I set off again and made a few more stops along the way to take pictures and enjoy the views. These mountains are not huge by any means, but they are beautiful in their arrangement and form, with just the right combination of exposed rock and forest growth. They’re beautiful with the lakes and towns set in and amongst them. All of it together make the scene.
The sign said Hallstatt 13 km, the next said 9 km and the next 4. I actually stopped at a roadside pull off 4 km from my goal to take a picture. I couldn’t get to where I needed to be for the angle I wanted without getting a little wet and so I said forget it, go to Hallstatt, what are you waiting for?
As I closed the distance, I wondered if I had built my expectations up so much that I would be disappointed. Whatever happens happens I told myself. I’ll just make the best of it and enjoy it anyway. The anticipation grew. I worked hard to get here, I did the research, the journey has been long and I spent the money; I was actually choking up a bit, probably because of the money though. I’m such a big baby.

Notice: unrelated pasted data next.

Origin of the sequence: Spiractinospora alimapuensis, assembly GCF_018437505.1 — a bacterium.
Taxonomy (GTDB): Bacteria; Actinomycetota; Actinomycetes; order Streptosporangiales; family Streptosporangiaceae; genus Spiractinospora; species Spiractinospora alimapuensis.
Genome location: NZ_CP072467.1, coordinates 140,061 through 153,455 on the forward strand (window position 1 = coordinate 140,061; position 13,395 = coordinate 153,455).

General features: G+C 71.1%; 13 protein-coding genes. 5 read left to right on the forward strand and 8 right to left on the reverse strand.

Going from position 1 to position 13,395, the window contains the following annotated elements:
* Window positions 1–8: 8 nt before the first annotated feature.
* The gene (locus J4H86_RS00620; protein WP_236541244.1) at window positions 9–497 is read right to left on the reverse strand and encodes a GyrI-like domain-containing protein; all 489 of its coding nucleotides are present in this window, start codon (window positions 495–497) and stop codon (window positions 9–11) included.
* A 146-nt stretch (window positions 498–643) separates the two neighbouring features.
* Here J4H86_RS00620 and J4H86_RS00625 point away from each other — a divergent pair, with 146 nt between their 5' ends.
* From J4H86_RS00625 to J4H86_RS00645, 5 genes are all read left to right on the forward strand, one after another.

I came around one of those bends and I saw some buildings. I wasn’t sure if it was Hallstatt or not, I had only seen pictures of it from the lake. Hallstatt is built into the side of a cliff, so my perspective was all messed up. There is a road that goes by it, but it’s in a tunnel that’s been carved through the cliff itself. All of sudden, I was in that tunnel. Cars are not allowed in the town proper so I had to park in what they call platforms, which I did. I got my pack on, locked up the car and headed down some stairs. A lot of stairs. Then, I was in Hallstatt. I still can’t see the scene as I know it from the lake, but this was Hallstatt and I recognized it. I walked down a couple of lanes, slowly so as to savor it. I turned a corner and I was in the market square. Magnificent. I’m so digging this.
Hallstatt and its salt mines were here long before Christ, long before the Romans even. The local tribes mined the salt deposits here 7,000 years ago. It’s had its share of disasters and keeps bouncing back, even after its existence had been long forgotten after a rock slide had completely wiped out the town and the mines.